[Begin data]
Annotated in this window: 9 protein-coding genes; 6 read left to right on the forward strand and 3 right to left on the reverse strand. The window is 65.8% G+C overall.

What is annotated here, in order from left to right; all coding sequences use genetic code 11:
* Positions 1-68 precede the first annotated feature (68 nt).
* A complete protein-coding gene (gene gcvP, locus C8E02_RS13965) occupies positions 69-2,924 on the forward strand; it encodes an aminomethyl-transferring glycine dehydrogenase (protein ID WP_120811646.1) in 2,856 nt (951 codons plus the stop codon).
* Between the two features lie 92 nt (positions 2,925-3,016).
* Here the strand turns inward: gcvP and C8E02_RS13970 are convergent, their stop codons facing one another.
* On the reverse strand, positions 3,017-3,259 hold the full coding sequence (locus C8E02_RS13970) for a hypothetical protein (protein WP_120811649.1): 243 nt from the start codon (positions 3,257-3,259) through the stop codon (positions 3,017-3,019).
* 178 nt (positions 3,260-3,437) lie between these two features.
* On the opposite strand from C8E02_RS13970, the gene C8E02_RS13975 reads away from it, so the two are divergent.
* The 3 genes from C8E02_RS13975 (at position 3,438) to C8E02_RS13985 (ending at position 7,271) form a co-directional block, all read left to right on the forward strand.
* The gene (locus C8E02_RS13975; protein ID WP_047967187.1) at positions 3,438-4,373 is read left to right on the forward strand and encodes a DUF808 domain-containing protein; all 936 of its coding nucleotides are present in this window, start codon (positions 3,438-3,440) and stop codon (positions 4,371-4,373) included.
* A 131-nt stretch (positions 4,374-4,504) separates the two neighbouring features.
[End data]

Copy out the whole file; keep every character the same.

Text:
Annotated in this window: 9 protein-coding genes; 6 read left to right on the forward strand and 3 right to left on the reverse strand. The window is 65.8% G+C overall.

What is annotated here, in order from left to right; all coding sequences use genetic code 11:
* Positions 1-68 precede the first annotated feature (68 nt).
* A complete protein-coding gene (gene gcvP, locus C8E02_RS13965) occupies positions 69-2,924 on the forward strand; it encodes an aminomethyl-transferring glycine dehydrogenase (protein ID WP_120811646.1) in 2,856 nt (951 codons plus the stop codon).
* Between the two features lie 92 nt (positions 2,925-3,016).
* Here the strand turns inward: gcvP and C8E02_RS13970 are convergent, their stop codons facing one another.
* On the reverse strand, positions 3,017-3,259 hold the full coding sequence (locus C8E02_RS13970) for a hypothetical protein (protein WP_120811649.1): 243 nt from the start codon (positions 3,257-3,259) through the stop codon (positions 3,017-3,019).
* 178 nt (positions 3,260-3,437) lie between these two features.
* On the opposite strand from C8E02_RS13970, the gene C8E02_RS13975 reads away from it, so the two are divergent.
* The 3 genes from C8E02_RS13975 (at position 3,438) to C8E02_RS13985 (ending at position 7,271) form a co-directional block, all read left to right on the forward strand.
* The gene (locus C8E02_RS13975; protein ID WP_047967187.1) at positions 3,438-4,373 is read left to right on the forward strand and encodes a DUF808 domain-containing protein; all 936 of its coding nucleotides are present in this window, start codon (positions 3,438-3,440) and stop codon (positions 4,371-4,373) included.
* A 131-nt stretch (positions 4,374-4,504) separates the two neighbouring features.